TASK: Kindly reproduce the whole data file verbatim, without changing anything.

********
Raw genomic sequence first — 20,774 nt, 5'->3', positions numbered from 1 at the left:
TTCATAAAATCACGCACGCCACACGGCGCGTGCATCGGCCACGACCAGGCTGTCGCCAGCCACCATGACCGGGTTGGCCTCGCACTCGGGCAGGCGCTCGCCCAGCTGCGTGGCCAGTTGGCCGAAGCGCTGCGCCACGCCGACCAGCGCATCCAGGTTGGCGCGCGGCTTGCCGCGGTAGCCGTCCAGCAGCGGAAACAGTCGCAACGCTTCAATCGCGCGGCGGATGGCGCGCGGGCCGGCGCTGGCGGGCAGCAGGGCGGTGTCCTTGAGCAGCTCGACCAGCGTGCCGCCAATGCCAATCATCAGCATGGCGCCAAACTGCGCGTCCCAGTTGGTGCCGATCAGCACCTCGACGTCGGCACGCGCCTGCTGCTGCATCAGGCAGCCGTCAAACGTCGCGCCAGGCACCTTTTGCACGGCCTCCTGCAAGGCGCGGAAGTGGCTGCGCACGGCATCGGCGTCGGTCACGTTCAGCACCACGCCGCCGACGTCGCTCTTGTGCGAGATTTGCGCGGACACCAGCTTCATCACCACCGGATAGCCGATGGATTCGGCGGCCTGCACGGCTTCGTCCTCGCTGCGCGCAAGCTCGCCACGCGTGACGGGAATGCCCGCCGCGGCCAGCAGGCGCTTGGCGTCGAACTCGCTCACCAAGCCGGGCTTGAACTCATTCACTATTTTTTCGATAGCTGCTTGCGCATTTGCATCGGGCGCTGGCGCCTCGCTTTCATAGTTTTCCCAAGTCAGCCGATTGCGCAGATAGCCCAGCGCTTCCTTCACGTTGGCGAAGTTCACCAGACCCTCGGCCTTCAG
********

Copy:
Raw genomic sequence first — 20,774 nt, 5'->3', positions numbered from 1 at the left:
TTCATAAAATCACGCACGCCACACGGCGCGTGCATCGGCCACGACCAGGCTGTCGCCAGCCACCATGACCGGGTTGGCCTCGCACTCGGGCAGGCGCTCGCCCAGCTGCGTGGCCAGTTGGCCGAAGCGCTGCGCCACGCCGACCAGCGCATCCAGGTTGGCGCGCGGCTTGCCGCGGTAGCCGTCCAGCAGCGGAAACAGTCGCAACGCTTCAATCGCGCGGCGGATGGCGCGCGGGCCGGCGCTGGCGGGCAGCAGGGCGGTGTCCTTGAGCAGCTCGACCAGCGTGCCGCCAATGCCAATCATCAGCATGGCGCCAAACTGCGCGTCCCAGTTGGTGCCGATCAGCACCTCGACGTCGGCACGCGCCTGCTGCTGCATCAGGCAGCCGTCAAACGTCGCGCCAGGCACCTTTTGCACGGCCTCCTGCAAGGCGCGGAAGTGGCTGCGCACGGCATCGGCGTCGGTCACGTTCAGCACCACGCCGCCGACGTCGCTCTTGTGCGAGATTTGCGCGGACACCAGCTTCATCACCACCGGATAGCCGATGGATTCGGCGGCCTGCACGGCTTCGTCCTCGCTGCGCGCAAGCTCGCCACGCGTGACGGGAATGCCCGCCGCGGCCAGCAGGCGCTTGGCGTCGAACTCGCTCACCAAGCCGGGCTTGAACTCATTCACTATTTTTTCGATAGCTGCTTGCGCATTTGCATCGGGCGCTGGCGCCTCGCTTTCATAGTTTTCCCAAGTCAGCCGATTGCGCAGATAGCCCAGCGCTTCCTTCACGTTGGCGAAGTTCACCAGACCCTCGGCCTTCAG